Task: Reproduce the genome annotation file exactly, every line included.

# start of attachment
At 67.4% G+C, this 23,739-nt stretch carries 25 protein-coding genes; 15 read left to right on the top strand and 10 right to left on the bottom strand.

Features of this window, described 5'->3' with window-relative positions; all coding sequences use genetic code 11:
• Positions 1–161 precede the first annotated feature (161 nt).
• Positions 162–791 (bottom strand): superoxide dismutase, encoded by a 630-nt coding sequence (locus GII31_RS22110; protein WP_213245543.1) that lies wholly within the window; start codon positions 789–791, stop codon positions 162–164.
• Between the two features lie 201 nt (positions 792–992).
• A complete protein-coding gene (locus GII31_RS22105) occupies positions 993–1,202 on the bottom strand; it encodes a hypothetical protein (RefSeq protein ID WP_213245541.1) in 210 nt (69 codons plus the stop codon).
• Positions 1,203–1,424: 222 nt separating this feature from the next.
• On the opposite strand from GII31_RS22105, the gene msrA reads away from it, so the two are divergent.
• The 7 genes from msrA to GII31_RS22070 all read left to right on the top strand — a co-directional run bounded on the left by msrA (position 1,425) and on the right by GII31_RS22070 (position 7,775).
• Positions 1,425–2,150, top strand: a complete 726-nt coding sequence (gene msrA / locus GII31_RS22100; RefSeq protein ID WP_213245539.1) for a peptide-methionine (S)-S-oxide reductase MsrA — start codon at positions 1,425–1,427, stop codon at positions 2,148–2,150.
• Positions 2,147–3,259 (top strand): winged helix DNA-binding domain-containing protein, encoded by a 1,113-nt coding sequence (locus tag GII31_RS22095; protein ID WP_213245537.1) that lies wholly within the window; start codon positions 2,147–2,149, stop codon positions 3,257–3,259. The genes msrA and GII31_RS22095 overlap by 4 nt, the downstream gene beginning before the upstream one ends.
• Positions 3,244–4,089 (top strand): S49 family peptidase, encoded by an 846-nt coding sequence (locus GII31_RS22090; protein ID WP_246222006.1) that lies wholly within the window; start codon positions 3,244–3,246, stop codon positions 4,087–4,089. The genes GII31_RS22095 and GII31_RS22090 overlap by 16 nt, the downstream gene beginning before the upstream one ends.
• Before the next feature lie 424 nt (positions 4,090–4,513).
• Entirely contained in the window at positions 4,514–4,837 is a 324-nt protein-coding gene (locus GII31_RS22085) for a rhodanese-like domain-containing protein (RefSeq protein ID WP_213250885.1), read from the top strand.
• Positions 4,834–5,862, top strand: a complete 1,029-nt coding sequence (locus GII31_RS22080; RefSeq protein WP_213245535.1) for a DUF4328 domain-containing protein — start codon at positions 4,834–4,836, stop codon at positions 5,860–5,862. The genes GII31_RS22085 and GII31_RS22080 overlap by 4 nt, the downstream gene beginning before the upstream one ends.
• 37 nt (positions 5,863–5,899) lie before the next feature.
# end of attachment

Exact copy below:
At 67.4% G+C, this 23,739-nt stretch carries 25 protein-coding genes; 15 read left to right on the top strand and 10 right to left on the bottom strand.

Features of this window, described 5'->3' with window-relative positions; all coding sequences use genetic code 11:
• Positions 1–161 precede the first annotated feature (161 nt).
• Positions 162–791 (bottom strand): superoxide dismutase, encoded by a 630-nt coding sequence (locus GII31_RS22110; protein WP_213245543.1) that lies wholly within the window; start codon positions 789–791, stop codon positions 162–164.
• Between the two features lie 201 nt (positions 792–992).
• A complete protein-coding gene (locus GII31_RS22105) occupies positions 993–1,202 on the bottom strand; it encodes a hypothetical protein (RefSeq protein ID WP_213245541.1) in 210 nt (69 codons plus the stop codon).
• Positions 1,203–1,424: 222 nt separating this feature from the next.
• On the opposite strand from GII31_RS22105, the gene msrA reads away from it, so the two are divergent.
• The 7 genes from msrA to GII31_RS22070 all read left to right on the top strand — a co-directional run bounded on the left by msrA (position 1,425) and on the right by GII31_RS22070 (position 7,775).
• Positions 1,425–2,150, top strand: a complete 726-nt coding sequence (gene msrA / locus GII31_RS22100; RefSeq protein ID WP_213245539.1) for a peptide-methionine (S)-S-oxide reductase MsrA — start codon at positions 1,425–1,427, stop codon at positions 2,148–2,150.
• Positions 2,147–3,259 (top strand): winged helix DNA-binding domain-containing protein, encoded by a 1,113-nt coding sequence (locus tag GII31_RS22095; protein ID WP_213245537.1) that lies wholly within the window; start codon positions 2,147–2,149, stop codon positions 3,257–3,259. The genes msrA and GII31_RS22095 overlap by 4 nt, the downstream gene beginning before the upstream one ends.
• Positions 3,244–4,089 (top strand): S49 family peptidase, encoded by an 846-nt coding sequence (locus GII31_RS22090; protein ID WP_246222006.1) that lies wholly within the window; start codon positions 3,244–3,246, stop codon positions 4,087–4,089. The genes GII31_RS22095 and GII31_RS22090 overlap by 16 nt, the downstream gene beginning before the upstream one ends.
• Before the next feature lie 424 nt (positions 4,090–4,513).
• Entirely contained in the window at positions 4,514–4,837 is a 324-nt protein-coding gene (locus GII31_RS22085) for a rhodanese-like domain-containing protein (RefSeq protein ID WP_213250885.1), read from the top strand.
• Positions 4,834–5,862, top strand: a complete 1,029-nt coding sequence (locus GII31_RS22080; RefSeq protein WP_213245535.1) for a DUF4328 domain-containing protein — start codon at positions 4,834–4,836, stop codon at positions 5,860–5,862. The genes GII31_RS22085 and GII31_RS22080 overlap by 4 nt, the downstream gene beginning before the upstream one ends.
• 37 nt (positions 5,863–5,899) lie before the next feature.